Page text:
NEW YORK (Reuters) - Gold fell from a record high on Monday and silver notched its biggest one-day loss in seven weeks after the killing of Osama bin Laden sapped the safe-haven premium out of precious metals.
Silver bounced off early lows after falling as much as 11 percent, as speculators scaled back their bullish bets on increased futures margins and a technical overhang after a 170 percent rally over the last 12 months to a record high last week.
Gold initially rose to a record high for a fourth consecutive session, but news of the al Qaeda leader’s killing by U.S. forces sent gold down almost 2 percent. The CBOE gold volatility index .GVX, a gauge of bullion investor anxiety, posted its biggest-ever two-session gain since its inception in September last year.
“People are pulling out of gold and going back into the equity market, as the news had a de-risking effect on the geopolitical environment,” said Steven Faber, analyst at Haber Trilix Advisors, which manages $2 billion in assets.
Investor buying later lifted bullion off its lows after data showed U.S. manufacturing activity slowed in April for a second straight month but input prices reached their highest level in nearly three years.
Spot gold was down 0.4 percent at $1,558.09 an ounce by 2:26 p.m. EDT (1826 GMT), after hitting a record high for a fourth straight session at $1,575.79. U.S. June gold futures settled up 70 cents at $1,557.10 after ranging from $1,540.30 to $1,577.40.
Gold’s losses were limited by inflation worries, the financial health of some euro zone economies, jitters over the U.S. budget deficit, and ultra-accommodative U.S. monetary policy, analysts said.
Markets across large parts of Asia and much of Europe were closed for May Day and Labor Day holidays, reducing the number of participants and making for volatile trading.
Silver was down 4.1 percent at $45.82 an ounce, having fallen as much as $5 to a two-week low of $42.58. U.S. silver futures volume was nearly three times above its 250-day average, one of the busiest days in 2011.
“We see selling from hedge funds and recent buyers placing sell-stops on the bin Laden news, thinking that risk premiums may be shifting,” said George Gero, vice president at RBC Capital Markets.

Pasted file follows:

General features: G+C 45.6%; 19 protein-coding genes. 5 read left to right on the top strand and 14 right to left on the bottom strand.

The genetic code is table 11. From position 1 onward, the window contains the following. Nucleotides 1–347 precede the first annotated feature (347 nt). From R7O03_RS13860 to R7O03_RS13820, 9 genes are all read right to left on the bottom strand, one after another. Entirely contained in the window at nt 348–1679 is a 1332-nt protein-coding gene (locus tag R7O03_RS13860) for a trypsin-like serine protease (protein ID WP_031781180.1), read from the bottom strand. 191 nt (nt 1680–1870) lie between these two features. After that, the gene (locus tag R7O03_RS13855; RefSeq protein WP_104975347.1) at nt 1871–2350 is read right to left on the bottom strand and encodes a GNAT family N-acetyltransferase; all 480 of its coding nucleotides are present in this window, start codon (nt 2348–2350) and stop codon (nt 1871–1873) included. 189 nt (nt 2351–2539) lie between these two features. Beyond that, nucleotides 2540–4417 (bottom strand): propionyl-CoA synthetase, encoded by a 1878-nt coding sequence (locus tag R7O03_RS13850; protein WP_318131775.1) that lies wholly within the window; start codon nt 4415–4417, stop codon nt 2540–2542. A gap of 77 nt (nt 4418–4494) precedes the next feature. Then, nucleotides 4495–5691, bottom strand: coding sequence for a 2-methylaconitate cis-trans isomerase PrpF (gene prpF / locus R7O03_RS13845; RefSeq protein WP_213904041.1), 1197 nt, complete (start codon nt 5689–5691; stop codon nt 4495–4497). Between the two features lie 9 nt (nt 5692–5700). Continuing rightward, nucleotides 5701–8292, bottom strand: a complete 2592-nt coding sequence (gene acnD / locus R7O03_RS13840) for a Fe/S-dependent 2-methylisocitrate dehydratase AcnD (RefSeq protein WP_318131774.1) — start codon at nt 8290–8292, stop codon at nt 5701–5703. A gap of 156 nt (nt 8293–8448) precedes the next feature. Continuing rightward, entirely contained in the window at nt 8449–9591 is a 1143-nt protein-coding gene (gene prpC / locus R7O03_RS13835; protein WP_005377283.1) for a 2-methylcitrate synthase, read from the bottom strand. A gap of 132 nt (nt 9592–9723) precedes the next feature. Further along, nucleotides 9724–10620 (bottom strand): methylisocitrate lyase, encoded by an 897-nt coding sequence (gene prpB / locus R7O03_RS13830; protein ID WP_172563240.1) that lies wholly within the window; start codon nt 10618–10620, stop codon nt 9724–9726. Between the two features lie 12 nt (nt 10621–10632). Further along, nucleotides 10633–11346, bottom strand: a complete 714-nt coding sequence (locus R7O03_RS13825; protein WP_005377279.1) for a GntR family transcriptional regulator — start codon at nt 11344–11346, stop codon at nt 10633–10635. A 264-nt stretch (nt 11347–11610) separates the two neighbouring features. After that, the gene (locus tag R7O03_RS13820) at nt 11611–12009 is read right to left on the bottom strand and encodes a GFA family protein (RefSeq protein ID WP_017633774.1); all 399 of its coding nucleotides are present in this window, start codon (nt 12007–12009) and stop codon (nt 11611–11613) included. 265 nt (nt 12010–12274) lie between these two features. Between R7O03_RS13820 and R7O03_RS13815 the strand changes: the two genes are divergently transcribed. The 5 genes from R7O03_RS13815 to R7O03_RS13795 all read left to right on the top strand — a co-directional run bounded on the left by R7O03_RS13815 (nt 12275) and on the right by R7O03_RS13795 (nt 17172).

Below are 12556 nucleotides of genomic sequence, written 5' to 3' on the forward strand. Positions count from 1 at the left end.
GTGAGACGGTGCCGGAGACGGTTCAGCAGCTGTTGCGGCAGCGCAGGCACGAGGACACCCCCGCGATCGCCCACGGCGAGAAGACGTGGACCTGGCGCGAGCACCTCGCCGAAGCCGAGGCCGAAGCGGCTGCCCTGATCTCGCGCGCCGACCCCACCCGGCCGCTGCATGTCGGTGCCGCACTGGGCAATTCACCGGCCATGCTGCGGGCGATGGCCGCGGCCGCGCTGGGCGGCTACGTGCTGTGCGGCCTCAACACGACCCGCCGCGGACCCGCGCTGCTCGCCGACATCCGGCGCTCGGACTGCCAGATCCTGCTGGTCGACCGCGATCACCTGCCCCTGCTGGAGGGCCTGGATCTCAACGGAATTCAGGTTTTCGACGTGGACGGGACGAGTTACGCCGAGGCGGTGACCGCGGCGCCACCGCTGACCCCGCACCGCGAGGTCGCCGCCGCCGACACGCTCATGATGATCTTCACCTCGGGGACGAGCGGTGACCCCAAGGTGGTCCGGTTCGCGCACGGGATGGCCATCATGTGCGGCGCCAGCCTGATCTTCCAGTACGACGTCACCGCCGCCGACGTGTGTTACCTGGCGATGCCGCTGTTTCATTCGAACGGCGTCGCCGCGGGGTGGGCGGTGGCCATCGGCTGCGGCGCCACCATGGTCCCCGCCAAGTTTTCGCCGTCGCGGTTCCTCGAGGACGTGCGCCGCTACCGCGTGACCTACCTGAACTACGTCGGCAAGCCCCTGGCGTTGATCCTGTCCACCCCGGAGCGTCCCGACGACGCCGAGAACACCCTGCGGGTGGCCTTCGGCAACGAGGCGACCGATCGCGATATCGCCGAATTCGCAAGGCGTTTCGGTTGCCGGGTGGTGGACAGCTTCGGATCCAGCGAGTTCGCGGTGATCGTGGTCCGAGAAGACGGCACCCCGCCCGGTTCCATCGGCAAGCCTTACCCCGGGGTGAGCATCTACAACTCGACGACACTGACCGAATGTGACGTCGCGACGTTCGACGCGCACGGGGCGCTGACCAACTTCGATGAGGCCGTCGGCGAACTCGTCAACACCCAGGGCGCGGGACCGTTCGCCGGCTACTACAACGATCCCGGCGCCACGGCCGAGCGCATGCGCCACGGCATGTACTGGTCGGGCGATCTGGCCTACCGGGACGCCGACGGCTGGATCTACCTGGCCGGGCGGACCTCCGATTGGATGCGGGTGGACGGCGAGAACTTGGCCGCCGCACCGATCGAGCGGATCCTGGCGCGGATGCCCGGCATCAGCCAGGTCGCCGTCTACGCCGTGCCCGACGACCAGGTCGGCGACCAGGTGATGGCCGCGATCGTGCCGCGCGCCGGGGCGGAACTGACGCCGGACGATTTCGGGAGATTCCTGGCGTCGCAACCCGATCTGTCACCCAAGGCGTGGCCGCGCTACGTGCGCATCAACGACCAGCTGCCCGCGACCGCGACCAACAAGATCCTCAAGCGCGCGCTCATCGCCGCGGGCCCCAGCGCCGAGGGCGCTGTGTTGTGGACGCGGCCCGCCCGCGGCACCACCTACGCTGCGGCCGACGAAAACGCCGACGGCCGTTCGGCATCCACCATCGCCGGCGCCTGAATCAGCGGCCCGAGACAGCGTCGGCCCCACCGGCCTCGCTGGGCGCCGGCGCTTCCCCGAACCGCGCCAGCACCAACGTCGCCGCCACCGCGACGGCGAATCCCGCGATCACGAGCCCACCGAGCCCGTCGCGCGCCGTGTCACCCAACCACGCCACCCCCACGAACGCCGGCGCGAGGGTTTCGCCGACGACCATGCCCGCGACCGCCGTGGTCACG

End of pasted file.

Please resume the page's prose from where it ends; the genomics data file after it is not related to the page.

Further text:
Silver’s sell-off began last week when U.S. futures margin requirements were raised twice, and as the metal’s failure to extend record highs above $50 an ounce triggered technical selling.
Data showed speculators had scaled back their bullish bets recently in COMEX silver futures and options to the lowest since early February, even as prices neared the psychological $50 level, U.S. regulator CFTC said Friday.
CME Group Inc (CME.O) sharply raised its maintenance margins for U.S. silver futures twice last week, making it more expensive for silver speculators to trade.
Ole Hansen, senior manager at Saxo Bank, said silver’s volatility was at an unprecedented level.
Some traders attributed silver’s sharp fall to an unwinding of a short gold-silver ratio position, compounded by automated stop-loss orders.
The gold-silver ratio, used to measure the number of silver ounces needed to buy an ounce of gold, rebounded to about 34 from below 32, its lowest level since the early 1980s.
“There is nothing from a fundamental perspective to cause a fall this large. Silver has been the most rapidly appreciating of the metals in the past months and if there was one that looked a bit frothy it was silver,” said Ben Westmore, commodities economist at National Australia Bank.
“This is mostly technical. We expect silver to be in relatively close step with gold and while both have risen strongly, silver may have moved a bit too far ahead,” he said.
Platinum group metals, mainly used as autocatalysts, were mixed after Honda Motor Co (7267.T) said several models in its line-up, including the Fit and Civic Hybrid cars, will be in short supply until later this year due to auto parts shortages in Japan following the earthquake and tsunami.
Platinum edged up 0.3 percent to $1,869.50 an ounce, while palladium dropped 1.5 percent to $777.22 an ounce.
Additional reporting by Jan Harvey in London, Rujun Shen and Nick Trevethan in Singapore; Editing by John Picinich